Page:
A research work studying the effects of high-fat diets in adult males leading to increased daytime sleep and increased obstructive sleep apnea — disrupted sleep due to loss of breathing for some time, which causes people to wake up many times during the night — was published in the journal Nutrients, in April 2016. The findings of the analysis, which included 1,800 Australian men, ranging between 35 to 80 years of age, suggested that the consumption of high-fat diet marked an increase of 78% in daytime sleepiness.

The survey showed that 41 percent men who took a high-fat diet reported daytime sleepiness, while 47 percent said they had trouble sleeping at night. It is important to note that high-fat intake’s correlation with sleep apnea was more significant in participants with high body mass index (BMI).

The data was collected over a period of one year, using food frequency questionnaires and electronic monitoring method of polysomnography for the confirmation of poor sleep at night, in previously undiagnosed patients. The analysis was conducted using ‘Men Androgen Inflammation Lifestyle Environment and Stress cohort’ study by the University of Adelaide’s Population Research and Outcome Studies unit in the School of Medicine and the Freemasons Foundation Centre for Men’s Health, Australia.

After adjusting the major factors that are associated with sleep such as smoking, alcohol intake, waist circumference, physical activity, medications, depression etc, 78 percent more chances of daytime sleepiness and three times more chances of sleep apnea were recorded in individuals who consumed fatty diets. Other macronutrients including carbohydrates and proteins were found to have no impact on sleep or the Apnea–Hypopnea Index (AHI). The association between fat intake and AHI was determined by taking BMI of the subjects.

The researchers involved in the study, emphasized on the working of human brain. According to them, the hypothalamus, the main unit of our brain, is regulated by the interplay of various hormones, most of which are strengthened by consuming different foods. In addition, the lead author of the study Yingting Cao, a doctoral candidate at the University of Adelaide, stated that the circadian rhythm, hormones and diet all work together to create the effects of increased sleepiness and disrupted sleep at night and said that the meal timing also effects these conditions. She added, “Extremely high-fat intake is not good for sleep. So the key message here is to eat healthy. But that’s easier to say than to do.”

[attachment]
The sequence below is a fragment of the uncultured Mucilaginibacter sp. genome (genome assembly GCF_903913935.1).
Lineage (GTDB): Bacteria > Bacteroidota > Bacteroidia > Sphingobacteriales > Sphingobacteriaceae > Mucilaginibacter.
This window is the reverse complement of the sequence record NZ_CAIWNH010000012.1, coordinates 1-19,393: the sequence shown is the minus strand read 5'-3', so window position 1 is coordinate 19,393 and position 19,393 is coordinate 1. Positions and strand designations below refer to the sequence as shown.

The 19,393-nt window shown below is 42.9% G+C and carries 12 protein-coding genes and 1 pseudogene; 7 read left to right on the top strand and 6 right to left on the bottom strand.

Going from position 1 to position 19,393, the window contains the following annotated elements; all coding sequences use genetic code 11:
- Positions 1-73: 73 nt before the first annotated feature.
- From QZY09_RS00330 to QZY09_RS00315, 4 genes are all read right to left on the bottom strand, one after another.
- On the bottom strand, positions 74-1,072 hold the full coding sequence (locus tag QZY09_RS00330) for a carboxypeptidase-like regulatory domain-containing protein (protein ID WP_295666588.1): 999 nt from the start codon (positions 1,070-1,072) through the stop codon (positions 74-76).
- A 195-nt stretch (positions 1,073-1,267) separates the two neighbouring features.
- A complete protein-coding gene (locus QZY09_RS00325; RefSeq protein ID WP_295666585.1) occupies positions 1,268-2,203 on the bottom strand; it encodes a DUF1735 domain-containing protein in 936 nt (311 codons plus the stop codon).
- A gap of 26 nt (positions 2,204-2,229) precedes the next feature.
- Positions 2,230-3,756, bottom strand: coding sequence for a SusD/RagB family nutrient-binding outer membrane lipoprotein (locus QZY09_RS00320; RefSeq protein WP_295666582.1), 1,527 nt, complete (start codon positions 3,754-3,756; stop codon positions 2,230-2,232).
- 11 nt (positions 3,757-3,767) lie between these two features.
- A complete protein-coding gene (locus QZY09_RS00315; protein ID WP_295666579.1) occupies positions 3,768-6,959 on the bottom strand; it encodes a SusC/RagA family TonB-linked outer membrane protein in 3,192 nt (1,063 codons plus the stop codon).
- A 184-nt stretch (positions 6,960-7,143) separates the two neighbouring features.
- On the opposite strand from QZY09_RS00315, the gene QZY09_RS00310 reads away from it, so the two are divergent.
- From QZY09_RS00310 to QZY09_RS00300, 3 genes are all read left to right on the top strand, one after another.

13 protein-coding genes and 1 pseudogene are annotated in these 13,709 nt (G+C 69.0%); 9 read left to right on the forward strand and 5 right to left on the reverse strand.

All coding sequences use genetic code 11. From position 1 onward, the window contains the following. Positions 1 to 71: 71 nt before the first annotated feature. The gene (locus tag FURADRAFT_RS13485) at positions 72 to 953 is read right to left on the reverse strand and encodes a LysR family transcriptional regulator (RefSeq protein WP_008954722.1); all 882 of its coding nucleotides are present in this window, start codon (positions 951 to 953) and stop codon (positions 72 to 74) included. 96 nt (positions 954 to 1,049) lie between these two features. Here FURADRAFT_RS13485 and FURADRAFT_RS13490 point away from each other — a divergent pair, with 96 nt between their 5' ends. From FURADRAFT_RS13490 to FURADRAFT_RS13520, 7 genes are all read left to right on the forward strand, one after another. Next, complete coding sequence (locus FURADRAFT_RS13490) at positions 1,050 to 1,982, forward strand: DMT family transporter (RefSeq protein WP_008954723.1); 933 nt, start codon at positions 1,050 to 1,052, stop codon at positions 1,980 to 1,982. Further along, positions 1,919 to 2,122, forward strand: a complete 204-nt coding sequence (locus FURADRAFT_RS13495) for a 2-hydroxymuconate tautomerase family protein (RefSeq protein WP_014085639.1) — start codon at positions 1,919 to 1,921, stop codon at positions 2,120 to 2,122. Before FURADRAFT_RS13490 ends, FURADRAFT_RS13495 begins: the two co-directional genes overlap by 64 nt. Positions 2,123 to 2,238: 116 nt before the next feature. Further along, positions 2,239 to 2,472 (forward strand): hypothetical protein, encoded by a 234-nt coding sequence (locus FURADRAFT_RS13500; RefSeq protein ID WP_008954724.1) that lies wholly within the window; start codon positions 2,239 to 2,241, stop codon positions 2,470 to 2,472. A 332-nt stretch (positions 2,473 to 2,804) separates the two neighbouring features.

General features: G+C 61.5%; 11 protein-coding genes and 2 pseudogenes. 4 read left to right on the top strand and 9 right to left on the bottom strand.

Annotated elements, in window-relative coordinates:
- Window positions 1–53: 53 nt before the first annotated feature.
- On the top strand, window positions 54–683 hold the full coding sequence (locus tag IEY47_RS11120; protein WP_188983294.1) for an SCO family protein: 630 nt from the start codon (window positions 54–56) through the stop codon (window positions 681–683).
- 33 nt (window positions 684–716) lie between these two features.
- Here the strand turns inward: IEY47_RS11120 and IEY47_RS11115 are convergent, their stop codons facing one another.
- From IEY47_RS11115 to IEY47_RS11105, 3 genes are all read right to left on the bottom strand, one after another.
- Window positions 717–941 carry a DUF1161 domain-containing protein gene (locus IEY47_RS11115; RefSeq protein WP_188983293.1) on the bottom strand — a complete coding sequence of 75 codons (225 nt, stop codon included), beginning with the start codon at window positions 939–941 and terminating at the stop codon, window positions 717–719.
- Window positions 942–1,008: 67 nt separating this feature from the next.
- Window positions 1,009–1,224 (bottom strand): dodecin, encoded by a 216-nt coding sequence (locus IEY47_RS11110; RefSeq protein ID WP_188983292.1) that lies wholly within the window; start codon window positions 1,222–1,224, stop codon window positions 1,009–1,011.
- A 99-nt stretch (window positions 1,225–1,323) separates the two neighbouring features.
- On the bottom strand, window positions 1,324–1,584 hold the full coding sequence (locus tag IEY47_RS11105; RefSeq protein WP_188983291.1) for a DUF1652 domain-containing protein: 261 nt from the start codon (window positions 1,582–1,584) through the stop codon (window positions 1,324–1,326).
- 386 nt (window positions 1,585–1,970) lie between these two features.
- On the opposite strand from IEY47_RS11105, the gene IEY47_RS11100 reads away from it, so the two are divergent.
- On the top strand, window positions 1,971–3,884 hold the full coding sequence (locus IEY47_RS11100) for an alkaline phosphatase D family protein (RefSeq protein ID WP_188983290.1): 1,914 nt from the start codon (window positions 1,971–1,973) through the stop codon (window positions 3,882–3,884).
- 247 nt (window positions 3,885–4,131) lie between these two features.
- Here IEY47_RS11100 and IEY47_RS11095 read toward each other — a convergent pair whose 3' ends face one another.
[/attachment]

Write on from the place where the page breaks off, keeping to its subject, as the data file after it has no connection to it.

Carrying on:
The researchers believed that the findings of their study have the potential of paving way for other interventional studies, enabling people to achieve healthy weight loss while improving the quality of sleep. They affirmed that the working people would be greatly benefited by the outcomes of the research work put forward by this particular study, as increased daytime sleep negatively affects the working capacity of the workers in a professional work setting. The study was funded by the National Health and Medical Research Council (NHMRC) and the ResMed Foundation.

“Poor sleep and feeling sleepy during the day means you have less energy, but this in turn is known to increase people’s cravings for high-fat, high-carbohydrate foods, which is then associated with poor sleep outcomes. So the poor diet-and-sleep pattern can become a vicious cycle,” Ms Cao says.

National Library of Medicine, US, defines obstructive sleep apnea in adults as a condition in which the breathing pauses during sleep because the airways become narrowed or partly blocked. The condition majorly depends on factors including smaller lower jaw than the upper one, the shape of the mouth, large neck or collar size, large tongue that blocks the airways, large tonsils that also result in blockage of the airways and obesity.

Polysomnography is a diagnostic test for characterizing sleep disorders. The test helps for diagnosing possible sleep disorders, including obstructive sleep apnea (OSA). It is commonly recommended due to presence of the symptoms such as daytime sleepiness, loud snoring and restless sleep at night etc. It is performed, by placing electrodes on chin, scalp, and the outer edge of eyelids, whilst the patient is asleep. A monitor attached to chest records the heart rate and breathing patterns.

Moreover, the electrodes record signals when the person wakes up during sleep, while keeping eyes closed. The amount of time taken by the person to fall asleep is also recorded. Changes in the respiratory pattern along with cardiac rhythms are also observed by a specially-trained health professional. The movements during sleep are also constantly recorded with the help of video cameras.

The positive association of high-fat diets with hypersomnolence (increased daytime sleep), followed by obstructive sleep apnea in both humans and animals, was also reported by another study published in PubMed.